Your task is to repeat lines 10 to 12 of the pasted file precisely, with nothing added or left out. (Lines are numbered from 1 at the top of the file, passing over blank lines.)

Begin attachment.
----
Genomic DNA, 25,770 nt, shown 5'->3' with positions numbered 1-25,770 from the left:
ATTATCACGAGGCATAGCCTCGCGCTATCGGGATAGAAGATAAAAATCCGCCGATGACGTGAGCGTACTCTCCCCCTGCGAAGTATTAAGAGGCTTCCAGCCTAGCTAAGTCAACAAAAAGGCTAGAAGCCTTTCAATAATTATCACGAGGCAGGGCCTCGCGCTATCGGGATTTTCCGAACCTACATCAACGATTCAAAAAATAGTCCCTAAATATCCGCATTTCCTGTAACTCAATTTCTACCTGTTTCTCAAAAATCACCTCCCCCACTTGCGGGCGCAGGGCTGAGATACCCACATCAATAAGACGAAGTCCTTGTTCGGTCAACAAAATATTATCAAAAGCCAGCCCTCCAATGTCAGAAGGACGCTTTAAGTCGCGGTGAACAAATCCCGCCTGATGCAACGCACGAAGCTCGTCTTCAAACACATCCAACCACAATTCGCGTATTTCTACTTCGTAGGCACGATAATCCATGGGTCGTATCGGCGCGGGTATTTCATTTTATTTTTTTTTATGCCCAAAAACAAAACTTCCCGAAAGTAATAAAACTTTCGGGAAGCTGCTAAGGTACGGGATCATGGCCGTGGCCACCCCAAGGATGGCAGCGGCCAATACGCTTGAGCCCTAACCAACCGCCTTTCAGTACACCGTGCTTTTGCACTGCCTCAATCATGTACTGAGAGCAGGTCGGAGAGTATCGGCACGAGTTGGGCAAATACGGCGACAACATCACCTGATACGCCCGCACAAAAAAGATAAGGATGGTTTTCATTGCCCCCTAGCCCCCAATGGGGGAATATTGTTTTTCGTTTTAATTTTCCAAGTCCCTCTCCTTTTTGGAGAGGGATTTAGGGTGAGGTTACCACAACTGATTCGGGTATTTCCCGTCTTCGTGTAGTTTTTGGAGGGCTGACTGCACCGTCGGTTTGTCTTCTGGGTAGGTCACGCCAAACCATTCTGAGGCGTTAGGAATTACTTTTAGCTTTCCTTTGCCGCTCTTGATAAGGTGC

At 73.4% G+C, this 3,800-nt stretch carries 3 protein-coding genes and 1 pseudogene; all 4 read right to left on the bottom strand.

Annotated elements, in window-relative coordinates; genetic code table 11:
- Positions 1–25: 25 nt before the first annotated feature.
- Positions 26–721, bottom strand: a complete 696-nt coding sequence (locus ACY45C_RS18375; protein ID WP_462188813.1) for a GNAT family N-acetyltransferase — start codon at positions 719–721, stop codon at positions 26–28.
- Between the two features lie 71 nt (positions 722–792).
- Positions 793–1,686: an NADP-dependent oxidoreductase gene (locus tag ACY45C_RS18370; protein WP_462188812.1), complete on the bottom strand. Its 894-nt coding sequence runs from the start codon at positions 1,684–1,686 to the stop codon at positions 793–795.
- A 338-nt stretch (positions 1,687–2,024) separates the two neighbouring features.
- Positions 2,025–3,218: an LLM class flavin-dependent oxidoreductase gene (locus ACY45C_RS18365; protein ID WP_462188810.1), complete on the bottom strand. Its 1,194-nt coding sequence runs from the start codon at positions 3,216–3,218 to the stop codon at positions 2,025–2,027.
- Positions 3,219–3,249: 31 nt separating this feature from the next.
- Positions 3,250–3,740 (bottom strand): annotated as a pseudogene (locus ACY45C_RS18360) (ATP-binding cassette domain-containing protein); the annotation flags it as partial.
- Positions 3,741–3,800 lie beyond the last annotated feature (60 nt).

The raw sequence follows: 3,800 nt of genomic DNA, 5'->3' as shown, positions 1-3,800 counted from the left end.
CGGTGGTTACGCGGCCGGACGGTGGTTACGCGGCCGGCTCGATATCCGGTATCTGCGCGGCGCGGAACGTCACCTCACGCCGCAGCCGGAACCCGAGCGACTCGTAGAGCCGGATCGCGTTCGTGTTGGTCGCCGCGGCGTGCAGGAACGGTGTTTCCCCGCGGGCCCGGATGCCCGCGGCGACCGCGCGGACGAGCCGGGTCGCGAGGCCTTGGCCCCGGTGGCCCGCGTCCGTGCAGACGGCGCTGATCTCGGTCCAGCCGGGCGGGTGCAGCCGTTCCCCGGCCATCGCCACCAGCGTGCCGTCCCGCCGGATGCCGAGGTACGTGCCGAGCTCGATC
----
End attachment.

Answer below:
- Positions 2,025–3,218: an LLM class flavin-dependent oxidoreductase gene (locus ACY45C_RS18365; protein ID WP_462188810.1), complete on the bottom strand. Its 1,194-nt coding sequence runs from the start codon at positions 3,216–3,218 to the stop codon at positions 2,025–2,027.
- Positions 3,219–3,249: 31 nt separating this feature from the next.
- Positions 3,250–3,740 (bottom strand): annotated as a pseudogene (locus ACY45C_RS18360) (ATP-binding cassette domain-containing protein); the annotation flags it as partial.